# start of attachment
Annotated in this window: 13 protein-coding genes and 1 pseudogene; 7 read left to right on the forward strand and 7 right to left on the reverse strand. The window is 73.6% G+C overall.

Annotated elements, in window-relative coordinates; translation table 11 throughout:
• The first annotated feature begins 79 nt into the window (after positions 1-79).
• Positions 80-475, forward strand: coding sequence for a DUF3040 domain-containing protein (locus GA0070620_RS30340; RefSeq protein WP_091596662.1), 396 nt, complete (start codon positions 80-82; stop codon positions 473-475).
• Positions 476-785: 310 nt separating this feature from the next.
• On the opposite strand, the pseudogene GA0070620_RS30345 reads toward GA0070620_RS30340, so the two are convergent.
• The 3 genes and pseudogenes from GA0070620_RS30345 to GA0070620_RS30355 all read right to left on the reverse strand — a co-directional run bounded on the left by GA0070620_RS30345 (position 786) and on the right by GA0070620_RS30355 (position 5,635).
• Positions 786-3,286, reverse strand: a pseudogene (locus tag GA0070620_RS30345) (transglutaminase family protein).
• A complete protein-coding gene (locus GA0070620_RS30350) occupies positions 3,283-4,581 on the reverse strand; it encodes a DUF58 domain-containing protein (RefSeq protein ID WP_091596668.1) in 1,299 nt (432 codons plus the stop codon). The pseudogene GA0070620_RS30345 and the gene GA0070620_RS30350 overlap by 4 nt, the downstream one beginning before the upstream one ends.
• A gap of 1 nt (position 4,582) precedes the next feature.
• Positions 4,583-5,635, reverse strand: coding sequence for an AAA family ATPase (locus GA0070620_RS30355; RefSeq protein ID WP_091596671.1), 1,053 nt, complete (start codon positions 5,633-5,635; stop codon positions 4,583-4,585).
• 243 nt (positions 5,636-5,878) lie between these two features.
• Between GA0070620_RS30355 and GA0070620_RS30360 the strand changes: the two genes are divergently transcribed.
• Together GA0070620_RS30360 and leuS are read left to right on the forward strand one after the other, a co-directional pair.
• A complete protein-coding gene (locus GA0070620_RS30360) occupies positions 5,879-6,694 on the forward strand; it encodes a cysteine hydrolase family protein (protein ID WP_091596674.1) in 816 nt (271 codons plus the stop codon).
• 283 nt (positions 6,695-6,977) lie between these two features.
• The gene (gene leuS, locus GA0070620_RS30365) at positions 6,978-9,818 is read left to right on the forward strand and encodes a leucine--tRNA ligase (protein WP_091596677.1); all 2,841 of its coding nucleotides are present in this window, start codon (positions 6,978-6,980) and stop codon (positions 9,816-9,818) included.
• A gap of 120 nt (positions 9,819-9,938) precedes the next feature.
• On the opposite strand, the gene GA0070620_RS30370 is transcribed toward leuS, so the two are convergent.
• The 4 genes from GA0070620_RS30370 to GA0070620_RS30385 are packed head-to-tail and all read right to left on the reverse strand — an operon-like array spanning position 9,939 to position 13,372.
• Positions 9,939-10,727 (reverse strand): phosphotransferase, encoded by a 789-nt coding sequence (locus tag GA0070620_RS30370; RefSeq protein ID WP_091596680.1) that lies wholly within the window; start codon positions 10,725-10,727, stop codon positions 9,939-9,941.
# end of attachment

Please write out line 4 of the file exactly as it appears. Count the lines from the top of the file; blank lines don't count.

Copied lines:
• Positions 80-475, forward strand: coding sequence for a DUF3040 domain-containing protein (locus GA0070620_RS30340; RefSeq protein WP_091596662.1), 396 nt, complete (start codon positions 80-82; stop codon positions 473-475).